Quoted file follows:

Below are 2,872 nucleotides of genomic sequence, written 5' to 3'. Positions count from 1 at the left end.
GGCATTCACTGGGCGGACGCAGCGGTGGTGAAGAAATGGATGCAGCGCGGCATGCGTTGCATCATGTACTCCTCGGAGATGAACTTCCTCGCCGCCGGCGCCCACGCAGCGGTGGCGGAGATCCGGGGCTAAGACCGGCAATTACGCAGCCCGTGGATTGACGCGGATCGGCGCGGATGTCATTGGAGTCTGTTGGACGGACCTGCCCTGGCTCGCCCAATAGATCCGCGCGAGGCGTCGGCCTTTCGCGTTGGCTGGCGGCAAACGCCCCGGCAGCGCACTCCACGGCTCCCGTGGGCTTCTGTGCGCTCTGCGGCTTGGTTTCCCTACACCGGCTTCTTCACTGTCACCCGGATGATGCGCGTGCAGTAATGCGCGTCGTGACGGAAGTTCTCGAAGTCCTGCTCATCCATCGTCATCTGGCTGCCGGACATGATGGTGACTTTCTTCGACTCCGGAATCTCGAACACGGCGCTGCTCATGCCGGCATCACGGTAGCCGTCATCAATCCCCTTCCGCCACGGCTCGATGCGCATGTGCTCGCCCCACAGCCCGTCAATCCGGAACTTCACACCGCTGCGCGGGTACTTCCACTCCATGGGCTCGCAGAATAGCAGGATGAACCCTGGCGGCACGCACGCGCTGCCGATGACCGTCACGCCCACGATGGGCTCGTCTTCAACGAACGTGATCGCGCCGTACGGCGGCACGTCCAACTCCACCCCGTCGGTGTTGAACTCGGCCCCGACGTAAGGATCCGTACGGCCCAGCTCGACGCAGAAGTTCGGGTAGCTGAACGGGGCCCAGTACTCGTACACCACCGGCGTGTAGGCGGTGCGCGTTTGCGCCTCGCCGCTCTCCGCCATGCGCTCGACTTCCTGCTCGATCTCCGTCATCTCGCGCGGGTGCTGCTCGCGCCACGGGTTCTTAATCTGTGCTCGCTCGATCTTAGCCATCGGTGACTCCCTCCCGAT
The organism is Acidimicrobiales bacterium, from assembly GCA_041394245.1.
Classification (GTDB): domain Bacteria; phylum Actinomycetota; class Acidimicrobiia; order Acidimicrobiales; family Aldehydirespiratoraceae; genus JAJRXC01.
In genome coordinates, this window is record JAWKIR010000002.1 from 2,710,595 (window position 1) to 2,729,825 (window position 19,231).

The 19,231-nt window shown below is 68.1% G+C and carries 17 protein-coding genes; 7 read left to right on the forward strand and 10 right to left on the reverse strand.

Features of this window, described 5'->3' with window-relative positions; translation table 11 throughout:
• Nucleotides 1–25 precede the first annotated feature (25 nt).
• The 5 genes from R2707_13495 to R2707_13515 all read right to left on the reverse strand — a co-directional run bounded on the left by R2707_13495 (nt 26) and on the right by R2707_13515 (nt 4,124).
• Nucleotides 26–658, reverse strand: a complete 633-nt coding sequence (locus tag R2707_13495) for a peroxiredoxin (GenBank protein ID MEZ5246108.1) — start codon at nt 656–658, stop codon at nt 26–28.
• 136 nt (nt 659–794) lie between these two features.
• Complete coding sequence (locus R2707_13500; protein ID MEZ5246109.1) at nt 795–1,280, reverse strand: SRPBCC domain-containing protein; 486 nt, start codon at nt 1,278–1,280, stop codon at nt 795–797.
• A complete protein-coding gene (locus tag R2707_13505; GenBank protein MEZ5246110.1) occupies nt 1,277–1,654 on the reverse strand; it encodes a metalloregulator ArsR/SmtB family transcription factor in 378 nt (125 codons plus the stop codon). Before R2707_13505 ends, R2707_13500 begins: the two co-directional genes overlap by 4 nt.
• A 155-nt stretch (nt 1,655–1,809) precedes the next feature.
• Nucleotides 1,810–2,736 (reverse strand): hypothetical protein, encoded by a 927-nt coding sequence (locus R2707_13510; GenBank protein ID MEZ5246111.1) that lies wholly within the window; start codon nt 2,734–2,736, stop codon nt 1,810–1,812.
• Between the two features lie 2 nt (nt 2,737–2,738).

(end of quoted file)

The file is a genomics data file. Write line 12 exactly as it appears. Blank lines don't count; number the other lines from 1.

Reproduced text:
• Complete coding sequence (locus R2707_13500; protein ID MEZ5246109.1) at nt 795–1,280, reverse strand: SRPBCC domain-containing protein; 486 nt, start codon at nt 1,278–1,280, stop codon at nt 795–797.